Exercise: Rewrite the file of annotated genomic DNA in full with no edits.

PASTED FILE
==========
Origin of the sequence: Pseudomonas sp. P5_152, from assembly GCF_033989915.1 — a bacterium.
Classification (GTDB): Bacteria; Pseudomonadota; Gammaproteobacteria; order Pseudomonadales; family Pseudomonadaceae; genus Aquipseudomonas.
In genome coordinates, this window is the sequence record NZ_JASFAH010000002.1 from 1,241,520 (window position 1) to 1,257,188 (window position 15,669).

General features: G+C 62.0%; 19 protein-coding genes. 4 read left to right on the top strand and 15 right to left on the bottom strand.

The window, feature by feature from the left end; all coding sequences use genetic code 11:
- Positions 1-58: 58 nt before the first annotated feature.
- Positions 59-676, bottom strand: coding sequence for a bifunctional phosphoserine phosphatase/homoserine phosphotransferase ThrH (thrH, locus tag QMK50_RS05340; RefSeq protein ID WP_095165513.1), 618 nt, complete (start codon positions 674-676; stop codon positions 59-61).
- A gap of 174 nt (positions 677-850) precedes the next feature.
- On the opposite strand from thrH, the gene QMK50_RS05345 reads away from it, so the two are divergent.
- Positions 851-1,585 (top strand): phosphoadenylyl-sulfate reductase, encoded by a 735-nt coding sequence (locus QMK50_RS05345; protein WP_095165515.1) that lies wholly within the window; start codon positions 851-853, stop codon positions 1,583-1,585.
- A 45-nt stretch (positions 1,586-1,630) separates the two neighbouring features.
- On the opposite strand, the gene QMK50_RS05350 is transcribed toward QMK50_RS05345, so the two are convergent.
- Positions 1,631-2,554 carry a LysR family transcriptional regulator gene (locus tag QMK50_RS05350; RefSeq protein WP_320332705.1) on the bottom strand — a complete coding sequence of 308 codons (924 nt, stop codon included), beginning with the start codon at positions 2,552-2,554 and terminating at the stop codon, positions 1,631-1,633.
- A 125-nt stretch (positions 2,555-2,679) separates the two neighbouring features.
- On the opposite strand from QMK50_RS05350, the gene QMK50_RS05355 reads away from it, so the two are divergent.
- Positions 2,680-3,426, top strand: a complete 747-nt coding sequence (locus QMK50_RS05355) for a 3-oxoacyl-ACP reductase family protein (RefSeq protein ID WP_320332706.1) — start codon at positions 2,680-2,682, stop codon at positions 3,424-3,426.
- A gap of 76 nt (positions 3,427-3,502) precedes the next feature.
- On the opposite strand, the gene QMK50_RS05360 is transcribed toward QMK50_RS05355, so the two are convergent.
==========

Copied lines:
Origin of the sequence: Pseudomonas sp. P5_152, from assembly GCF_033989915.1 — a bacterium.
Classification (GTDB): Bacteria; Pseudomonadota; Gammaproteobacteria; order Pseudomonadales; family Pseudomonadaceae; genus Aquipseudomonas.
In genome coordinates, this window is the sequence record NZ_JASFAH010000002.1 from 1,241,520 (window position 1) to 1,257,188 (window position 15,669).

General features: G+C 62.0%; 19 protein-coding genes. 4 read left to right on the top strand and 15 right to left on the bottom strand.

The window, feature by feature from the left end; all coding sequences use genetic code 11:
- Positions 1-58: 58 nt before the first annotated feature.
- Positions 59-676, bottom strand: coding sequence for a bifunctional phosphoserine phosphatase/homoserine phosphotransferase ThrH (thrH, locus tag QMK50_RS05340; RefSeq protein ID WP_095165513.1), 618 nt, complete (start codon positions 674-676; stop codon positions 59-61).
- A gap of 174 nt (positions 677-850) precedes the next feature.
- On the opposite strand from thrH, the gene QMK50_RS05345 reads away from it, so the two are divergent.
- Positions 851-1,585 (top strand): phosphoadenylyl-sulfate reductase, encoded by a 735-nt coding sequence (locus QMK50_RS05345; protein WP_095165515.1) that lies wholly within the window; start codon positions 851-853, stop codon positions 1,583-1,585.
- A 45-nt stretch (positions 1,586-1,630) separates the two neighbouring features.
- On the opposite strand, the gene QMK50_RS05350 is transcribed toward QMK50_RS05345, so the two are convergent.
- Positions 1,631-2,554 carry a LysR family transcriptional regulator gene (locus tag QMK50_RS05350; RefSeq protein WP_320332705.1) on the bottom strand — a complete coding sequence of 308 codons (924 nt, stop codon included), beginning with the start codon at positions 2,552-2,554 and terminating at the stop codon, positions 1,631-1,633.
- A 125-nt stretch (positions 2,555-2,679) separates the two neighbouring features.
- On the opposite strand from QMK50_RS05350, the gene QMK50_RS05355 reads away from it, so the two are divergent.
- Positions 2,680-3,426, top strand: a complete 747-nt coding sequence (locus QMK50_RS05355) for a 3-oxoacyl-ACP reductase family protein (RefSeq protein ID WP_320332706.1) — start codon at positions 2,680-2,682, stop codon at positions 3,424-3,426.
- A gap of 76 nt (positions 3,427-3,502) precedes the next feature.
- On the opposite strand, the gene QMK50_RS05360 is transcribed toward QMK50_RS05355, so the two are convergent.